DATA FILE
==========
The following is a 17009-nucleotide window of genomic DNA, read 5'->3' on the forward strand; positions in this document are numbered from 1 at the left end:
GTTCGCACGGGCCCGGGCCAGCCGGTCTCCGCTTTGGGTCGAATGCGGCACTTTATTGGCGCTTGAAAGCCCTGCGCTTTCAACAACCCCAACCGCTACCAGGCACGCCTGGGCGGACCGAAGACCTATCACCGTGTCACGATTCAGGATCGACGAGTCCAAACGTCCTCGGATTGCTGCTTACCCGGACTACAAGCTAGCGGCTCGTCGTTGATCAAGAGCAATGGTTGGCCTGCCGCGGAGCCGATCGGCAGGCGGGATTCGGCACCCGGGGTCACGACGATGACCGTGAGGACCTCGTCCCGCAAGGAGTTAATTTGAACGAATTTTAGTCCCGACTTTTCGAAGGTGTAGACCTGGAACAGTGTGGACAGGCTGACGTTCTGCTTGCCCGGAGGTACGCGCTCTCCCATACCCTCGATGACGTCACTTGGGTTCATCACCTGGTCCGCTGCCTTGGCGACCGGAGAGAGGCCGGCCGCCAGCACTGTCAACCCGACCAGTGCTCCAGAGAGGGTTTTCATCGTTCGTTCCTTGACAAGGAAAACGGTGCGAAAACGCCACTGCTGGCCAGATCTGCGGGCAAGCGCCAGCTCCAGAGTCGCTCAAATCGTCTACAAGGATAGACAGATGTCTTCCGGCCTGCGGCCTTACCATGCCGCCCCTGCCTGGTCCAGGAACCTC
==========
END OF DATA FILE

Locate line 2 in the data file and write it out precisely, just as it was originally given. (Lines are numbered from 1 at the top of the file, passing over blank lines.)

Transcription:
GTTCGCACGGGCCCGGGCCAGCCGGTCTCCGCTTTGGGTCGAATGCGGCACTTTATTGGCGCTTGAAAGCCCTGCGCTTTCAACAACCCCAACCGCTACCAGGCACGCCTGGGCGGACCGAAGACCTATCACCGTGTCACGATTCAGGATCGACGAGTCCAAACGTCCTCGGATTGCTGCTTACCCGGACTACAAGCTAGCGGCTCGTCGTTGATCAAGAGCAATGGTTGGCCTGCCGCGGAGCCGATCGGCAGGCGGGATTCGGCACCCGGGGTCACGACGATGACCGTGAGGACCTCGTCCCGCAAGGAGTTAATTTGAACGAATTTTAGTCCCGACTTTTCGAAGGTGTAGACCTGGAACAGTGTGGACAGGCTGACGTTCTGCTTGCCCGGAGGTACGCGCTCTCCCATACCCTCGATGACGTCACTTGGGTTCATCACCTGGTCCGCTGCCTTGGCGACCGGAGAGAGGCCGGCCGCCAGCACTGTCAACCCGACCAGTGCTCCAGAGAGGGTTTTCATCGTTCGTTCCTTGACAAGGAAAACGGTGCGAAAACGCCACTGCTGGCCAGATCTGCGGGCAAGCGCCAGCTCCAGAGTCGCTCAAATCGTCTACAAGGATAGACAGATGTCTTCCGGCCTGCGGCCTTACCATGCCGCCCCTGCCTGGTCCAGGAACCTC